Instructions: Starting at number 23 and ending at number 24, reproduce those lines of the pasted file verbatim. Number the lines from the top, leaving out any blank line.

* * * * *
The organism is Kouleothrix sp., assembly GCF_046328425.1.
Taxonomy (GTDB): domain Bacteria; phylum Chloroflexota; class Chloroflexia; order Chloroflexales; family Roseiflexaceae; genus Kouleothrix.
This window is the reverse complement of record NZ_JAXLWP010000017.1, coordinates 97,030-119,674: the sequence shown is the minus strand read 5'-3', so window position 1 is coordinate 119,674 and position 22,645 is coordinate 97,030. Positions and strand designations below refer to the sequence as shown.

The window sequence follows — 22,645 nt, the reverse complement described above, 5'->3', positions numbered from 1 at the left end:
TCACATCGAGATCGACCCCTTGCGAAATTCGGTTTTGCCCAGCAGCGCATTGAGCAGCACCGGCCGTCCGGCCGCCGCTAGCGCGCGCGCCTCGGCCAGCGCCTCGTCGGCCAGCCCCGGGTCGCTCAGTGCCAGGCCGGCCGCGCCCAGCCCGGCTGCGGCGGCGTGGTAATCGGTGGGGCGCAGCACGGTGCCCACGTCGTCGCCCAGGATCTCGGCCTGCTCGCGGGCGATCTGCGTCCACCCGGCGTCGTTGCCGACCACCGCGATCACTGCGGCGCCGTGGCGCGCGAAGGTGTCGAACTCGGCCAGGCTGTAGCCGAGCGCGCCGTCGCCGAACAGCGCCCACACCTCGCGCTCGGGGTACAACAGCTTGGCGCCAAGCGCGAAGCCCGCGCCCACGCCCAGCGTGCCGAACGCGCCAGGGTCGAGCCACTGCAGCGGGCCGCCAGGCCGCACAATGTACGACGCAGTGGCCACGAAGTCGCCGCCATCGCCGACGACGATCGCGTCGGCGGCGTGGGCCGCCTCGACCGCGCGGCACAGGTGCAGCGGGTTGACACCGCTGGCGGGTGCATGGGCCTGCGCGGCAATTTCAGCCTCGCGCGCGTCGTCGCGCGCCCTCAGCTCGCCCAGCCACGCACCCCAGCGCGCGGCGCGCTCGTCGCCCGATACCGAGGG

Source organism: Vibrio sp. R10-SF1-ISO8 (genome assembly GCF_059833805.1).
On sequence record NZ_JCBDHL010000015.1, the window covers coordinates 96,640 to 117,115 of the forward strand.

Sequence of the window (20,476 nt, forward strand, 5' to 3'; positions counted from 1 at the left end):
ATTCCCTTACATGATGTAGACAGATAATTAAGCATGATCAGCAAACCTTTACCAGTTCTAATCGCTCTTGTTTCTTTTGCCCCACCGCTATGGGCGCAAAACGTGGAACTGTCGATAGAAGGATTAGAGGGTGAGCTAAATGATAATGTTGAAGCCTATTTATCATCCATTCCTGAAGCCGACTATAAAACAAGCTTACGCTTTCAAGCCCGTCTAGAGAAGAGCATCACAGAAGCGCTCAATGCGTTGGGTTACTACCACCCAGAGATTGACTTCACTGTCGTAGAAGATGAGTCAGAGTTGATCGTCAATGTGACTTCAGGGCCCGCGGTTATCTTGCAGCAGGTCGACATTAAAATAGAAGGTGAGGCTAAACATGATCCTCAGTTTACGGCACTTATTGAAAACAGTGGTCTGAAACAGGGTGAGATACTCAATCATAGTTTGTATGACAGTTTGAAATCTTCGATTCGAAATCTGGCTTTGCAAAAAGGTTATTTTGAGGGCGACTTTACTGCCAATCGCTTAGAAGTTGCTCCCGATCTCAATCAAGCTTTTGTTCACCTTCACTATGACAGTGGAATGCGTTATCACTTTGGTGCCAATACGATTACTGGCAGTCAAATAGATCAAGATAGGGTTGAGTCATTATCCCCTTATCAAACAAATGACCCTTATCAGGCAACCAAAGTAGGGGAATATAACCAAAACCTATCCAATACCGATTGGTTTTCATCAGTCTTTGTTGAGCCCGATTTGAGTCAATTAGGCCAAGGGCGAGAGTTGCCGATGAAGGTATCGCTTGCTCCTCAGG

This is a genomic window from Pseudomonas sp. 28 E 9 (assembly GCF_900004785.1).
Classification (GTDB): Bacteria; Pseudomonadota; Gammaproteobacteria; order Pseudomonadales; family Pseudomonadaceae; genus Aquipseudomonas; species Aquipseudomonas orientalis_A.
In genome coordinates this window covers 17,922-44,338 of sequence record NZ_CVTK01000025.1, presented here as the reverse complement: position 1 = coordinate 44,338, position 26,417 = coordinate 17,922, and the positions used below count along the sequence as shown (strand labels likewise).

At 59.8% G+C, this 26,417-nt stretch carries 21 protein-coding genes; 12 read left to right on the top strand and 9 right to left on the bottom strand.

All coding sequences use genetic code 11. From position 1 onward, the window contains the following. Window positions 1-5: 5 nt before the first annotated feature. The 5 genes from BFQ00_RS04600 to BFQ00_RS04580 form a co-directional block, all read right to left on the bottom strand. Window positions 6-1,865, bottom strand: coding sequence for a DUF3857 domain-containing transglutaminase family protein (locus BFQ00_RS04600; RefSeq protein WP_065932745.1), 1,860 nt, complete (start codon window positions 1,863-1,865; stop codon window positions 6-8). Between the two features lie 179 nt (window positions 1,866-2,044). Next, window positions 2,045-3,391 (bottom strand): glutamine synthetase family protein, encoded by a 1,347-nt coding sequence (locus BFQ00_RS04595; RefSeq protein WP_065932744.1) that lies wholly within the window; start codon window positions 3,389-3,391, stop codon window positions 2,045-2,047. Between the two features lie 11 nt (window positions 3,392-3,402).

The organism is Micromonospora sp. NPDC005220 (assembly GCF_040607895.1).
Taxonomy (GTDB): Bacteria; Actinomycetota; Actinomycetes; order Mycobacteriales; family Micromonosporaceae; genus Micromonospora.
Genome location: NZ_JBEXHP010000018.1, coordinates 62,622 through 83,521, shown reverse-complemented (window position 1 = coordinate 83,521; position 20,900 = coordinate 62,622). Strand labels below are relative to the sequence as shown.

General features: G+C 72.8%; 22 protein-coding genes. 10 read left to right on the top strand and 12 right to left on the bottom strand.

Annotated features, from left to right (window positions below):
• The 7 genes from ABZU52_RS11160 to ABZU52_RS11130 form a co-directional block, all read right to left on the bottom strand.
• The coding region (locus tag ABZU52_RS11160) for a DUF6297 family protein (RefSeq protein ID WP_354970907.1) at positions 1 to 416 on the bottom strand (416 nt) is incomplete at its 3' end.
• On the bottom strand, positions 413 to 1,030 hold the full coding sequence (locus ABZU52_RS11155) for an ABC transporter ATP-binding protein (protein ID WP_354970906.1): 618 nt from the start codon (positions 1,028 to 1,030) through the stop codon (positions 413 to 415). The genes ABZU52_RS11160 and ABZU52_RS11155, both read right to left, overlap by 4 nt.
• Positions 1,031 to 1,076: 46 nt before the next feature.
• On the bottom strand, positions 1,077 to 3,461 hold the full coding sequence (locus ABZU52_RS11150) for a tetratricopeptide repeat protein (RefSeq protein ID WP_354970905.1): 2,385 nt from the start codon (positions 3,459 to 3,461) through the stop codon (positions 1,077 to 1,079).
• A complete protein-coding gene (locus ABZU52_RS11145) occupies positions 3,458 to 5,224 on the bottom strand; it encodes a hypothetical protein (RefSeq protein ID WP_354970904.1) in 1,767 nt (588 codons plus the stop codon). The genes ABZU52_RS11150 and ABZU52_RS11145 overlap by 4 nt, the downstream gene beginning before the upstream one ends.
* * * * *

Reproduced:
• Positions 1,031 to 1,076: 46 nt before the next feature.
• On the bottom strand, positions 1,077 to 3,461 hold the full coding sequence (locus ABZU52_RS11150) for a tetratricopeptide repeat protein (RefSeq protein ID WP_354970905.1): 2,385 nt from the start codon (positions 3,459 to 3,461) through the stop codon (positions 1,077 to 1,079).